Paranoia: Blu Ray Review
Released by Icon and Roadshow Home Entertainment
Billed as a "high stakes thriller", Paranoia is a delve into the world of greed and deception within the technology industry. It focuses on Liam Hemsworth's Adam, a young up-and-comer in the industry who's been working at entry level at a tech company run by Nicholas Wyatt (Gary Oldman, in cock-er-nee mood). Adam's an honest sort, but one who wants more from life, envious of how some are willing to cheat to get ahead and have achieved major wealth off of others. He lives at home with his sick father (a criminally underused Richard Dreyfuss) and is always struggling.
When he and his team are fired from their jobs, they head out to commiserate and spend up big on their company credit card. But the next day, Adam's hauled up in front of his amoral former boss and given an ultimatum and Faustian pact from Wyatt - face jail time for fraud charges or infiltrate another tech company run by Harrison Ford's Jock Goddard, Wyatt's former mentor and now business enemy.
Seduced by the wealth and possibilities, Adam's sucked into a world of corporate esponiage and is soon in danger of losing his life.
Paranoia is supposed to be a thriller, but to be frank, it lacks any real thrills or suspense whatsoever, resulting in a perfectly average, but utterly under-cooked effort. Sure, Hemsworth finds any excuse to take his shirt off and wander around semi-naked, but the fact he's completely soulless, dead behind the eyes and lacking any real charisma means you don't actually feel for his plight or any peril he may be in.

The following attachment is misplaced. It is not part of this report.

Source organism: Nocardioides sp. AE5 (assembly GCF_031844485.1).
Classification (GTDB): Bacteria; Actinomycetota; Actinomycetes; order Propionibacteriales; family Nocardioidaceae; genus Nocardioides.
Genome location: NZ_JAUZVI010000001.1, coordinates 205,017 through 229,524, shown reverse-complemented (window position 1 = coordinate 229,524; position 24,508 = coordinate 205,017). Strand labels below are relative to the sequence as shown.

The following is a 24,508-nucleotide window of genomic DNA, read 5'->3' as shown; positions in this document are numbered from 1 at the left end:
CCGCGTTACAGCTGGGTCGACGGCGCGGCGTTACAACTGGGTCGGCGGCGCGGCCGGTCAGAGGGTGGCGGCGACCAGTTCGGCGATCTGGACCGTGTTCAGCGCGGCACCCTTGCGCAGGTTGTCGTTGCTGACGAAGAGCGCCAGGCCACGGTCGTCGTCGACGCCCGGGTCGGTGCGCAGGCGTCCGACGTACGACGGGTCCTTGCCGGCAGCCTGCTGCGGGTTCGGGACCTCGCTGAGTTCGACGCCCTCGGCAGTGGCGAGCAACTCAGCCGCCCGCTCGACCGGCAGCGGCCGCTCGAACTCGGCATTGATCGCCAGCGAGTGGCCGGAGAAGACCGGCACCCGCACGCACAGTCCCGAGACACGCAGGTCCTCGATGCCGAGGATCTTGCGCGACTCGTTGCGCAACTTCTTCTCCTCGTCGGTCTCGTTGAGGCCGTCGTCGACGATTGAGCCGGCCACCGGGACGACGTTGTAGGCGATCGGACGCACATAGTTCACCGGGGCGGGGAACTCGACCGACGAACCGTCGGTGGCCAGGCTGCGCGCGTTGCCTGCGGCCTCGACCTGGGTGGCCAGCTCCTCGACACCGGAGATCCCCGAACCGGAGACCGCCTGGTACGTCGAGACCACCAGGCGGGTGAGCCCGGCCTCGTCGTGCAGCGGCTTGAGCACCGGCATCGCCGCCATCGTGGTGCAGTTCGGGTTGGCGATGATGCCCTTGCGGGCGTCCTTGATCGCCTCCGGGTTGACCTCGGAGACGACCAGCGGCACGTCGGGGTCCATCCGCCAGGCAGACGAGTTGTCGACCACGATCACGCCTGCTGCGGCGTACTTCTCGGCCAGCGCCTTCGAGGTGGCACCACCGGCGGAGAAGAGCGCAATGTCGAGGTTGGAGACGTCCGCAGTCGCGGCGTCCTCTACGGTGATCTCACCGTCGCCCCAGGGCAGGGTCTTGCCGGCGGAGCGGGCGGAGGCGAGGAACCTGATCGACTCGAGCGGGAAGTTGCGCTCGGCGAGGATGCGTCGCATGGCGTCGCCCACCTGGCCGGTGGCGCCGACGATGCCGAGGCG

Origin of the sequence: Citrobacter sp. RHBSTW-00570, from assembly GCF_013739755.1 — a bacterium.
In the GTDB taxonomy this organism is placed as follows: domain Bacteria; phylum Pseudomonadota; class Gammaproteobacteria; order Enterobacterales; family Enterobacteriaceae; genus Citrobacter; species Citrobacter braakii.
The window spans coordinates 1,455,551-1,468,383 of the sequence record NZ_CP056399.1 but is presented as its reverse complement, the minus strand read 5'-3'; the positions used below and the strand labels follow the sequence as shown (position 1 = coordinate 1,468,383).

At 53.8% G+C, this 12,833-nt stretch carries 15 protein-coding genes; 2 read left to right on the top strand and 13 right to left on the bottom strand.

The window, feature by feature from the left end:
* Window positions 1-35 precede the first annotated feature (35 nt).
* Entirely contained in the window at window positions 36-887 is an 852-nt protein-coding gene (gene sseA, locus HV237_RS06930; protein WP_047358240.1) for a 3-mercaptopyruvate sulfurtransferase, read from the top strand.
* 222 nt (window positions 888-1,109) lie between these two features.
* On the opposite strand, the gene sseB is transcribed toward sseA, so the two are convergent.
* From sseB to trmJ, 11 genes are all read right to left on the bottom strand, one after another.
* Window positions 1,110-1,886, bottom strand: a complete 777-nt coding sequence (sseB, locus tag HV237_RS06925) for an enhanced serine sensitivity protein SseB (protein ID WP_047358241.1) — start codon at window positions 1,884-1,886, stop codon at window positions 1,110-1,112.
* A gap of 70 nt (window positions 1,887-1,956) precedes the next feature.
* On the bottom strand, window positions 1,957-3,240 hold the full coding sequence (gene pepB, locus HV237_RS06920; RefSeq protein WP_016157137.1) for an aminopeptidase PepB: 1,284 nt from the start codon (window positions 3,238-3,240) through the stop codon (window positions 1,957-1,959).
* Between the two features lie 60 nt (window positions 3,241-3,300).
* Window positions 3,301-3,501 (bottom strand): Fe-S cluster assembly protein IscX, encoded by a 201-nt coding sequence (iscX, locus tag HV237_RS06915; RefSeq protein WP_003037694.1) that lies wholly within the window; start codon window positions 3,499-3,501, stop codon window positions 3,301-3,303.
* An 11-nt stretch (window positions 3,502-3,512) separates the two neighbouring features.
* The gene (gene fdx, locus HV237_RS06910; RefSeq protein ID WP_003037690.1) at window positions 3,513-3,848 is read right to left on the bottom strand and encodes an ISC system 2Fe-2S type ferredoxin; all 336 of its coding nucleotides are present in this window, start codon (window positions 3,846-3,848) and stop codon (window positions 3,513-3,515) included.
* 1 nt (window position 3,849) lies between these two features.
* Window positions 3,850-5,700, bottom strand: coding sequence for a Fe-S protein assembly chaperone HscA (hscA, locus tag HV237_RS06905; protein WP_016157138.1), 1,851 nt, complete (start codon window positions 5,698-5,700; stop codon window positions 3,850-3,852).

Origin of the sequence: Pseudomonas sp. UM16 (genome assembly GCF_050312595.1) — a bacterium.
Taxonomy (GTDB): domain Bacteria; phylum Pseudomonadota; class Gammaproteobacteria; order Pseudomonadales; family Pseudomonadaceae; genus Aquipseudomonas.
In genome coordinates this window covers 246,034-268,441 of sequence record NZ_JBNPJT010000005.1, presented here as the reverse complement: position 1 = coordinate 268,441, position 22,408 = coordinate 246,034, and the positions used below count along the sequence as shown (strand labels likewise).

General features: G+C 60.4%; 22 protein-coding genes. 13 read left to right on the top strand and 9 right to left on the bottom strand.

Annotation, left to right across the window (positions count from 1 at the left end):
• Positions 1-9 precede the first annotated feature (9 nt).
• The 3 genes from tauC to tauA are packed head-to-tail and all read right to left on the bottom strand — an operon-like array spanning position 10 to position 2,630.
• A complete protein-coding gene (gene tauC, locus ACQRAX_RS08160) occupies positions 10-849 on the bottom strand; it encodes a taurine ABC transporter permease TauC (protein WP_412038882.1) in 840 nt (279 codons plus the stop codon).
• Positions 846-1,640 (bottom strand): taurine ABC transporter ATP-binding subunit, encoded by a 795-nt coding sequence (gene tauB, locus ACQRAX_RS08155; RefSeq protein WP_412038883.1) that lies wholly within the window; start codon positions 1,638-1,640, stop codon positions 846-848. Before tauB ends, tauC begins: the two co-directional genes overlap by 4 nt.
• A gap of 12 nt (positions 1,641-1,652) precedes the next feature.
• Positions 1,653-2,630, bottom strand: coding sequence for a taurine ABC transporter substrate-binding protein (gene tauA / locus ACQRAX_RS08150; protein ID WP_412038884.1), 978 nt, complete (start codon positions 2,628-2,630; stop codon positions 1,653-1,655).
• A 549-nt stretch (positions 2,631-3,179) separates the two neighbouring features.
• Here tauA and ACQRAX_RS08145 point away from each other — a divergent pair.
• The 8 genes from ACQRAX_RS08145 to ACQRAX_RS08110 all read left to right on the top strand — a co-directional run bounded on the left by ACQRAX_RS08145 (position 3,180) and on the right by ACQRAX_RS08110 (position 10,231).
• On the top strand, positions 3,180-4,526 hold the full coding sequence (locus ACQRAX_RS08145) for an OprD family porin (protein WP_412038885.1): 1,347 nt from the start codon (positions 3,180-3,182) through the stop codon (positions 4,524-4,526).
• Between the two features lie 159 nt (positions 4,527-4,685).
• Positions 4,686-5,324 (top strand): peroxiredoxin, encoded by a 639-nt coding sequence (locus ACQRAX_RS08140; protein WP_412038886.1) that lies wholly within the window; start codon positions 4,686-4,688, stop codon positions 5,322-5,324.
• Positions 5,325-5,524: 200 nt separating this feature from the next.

Likewise, why tease the possibility of Oldman and Ford's characters being major rivals and have them face off each other in only a handful of scenes? And when they finally do face each other down, there's scant tension, little energy and only the slightest frisson of them wanting to tear strips off each other. Though the sight of a shaven headed Ford at the end seething and threatening to boil over brings the first sign of life to this - but it's too late by then.
Underwritten characters, lumpen direction and laughable dialogue in this derail it from the start. An initial voiceover from Hemsworth intones that "I am not going to make excuses - I asked for this" as he extols the fact the American dream has been bastardised by the corporate greed (before fully embracing said greed); another scene in the latter stages at the tech company sees one security guard screaming that they need to "get the IT guy on the line" when their systems go down. Even Ford isn't invulnerable too - he succumbs to delivering the line -"Power's the juice - get used to drinking it"
All in all, Paranoia had the trappings of some decent moments and the promise of a thriller, but it delivers up a damp squib which is memorable for all the things it does wrong, rather than getting it right. And that's enough to make anyone in Hollywood paranoid.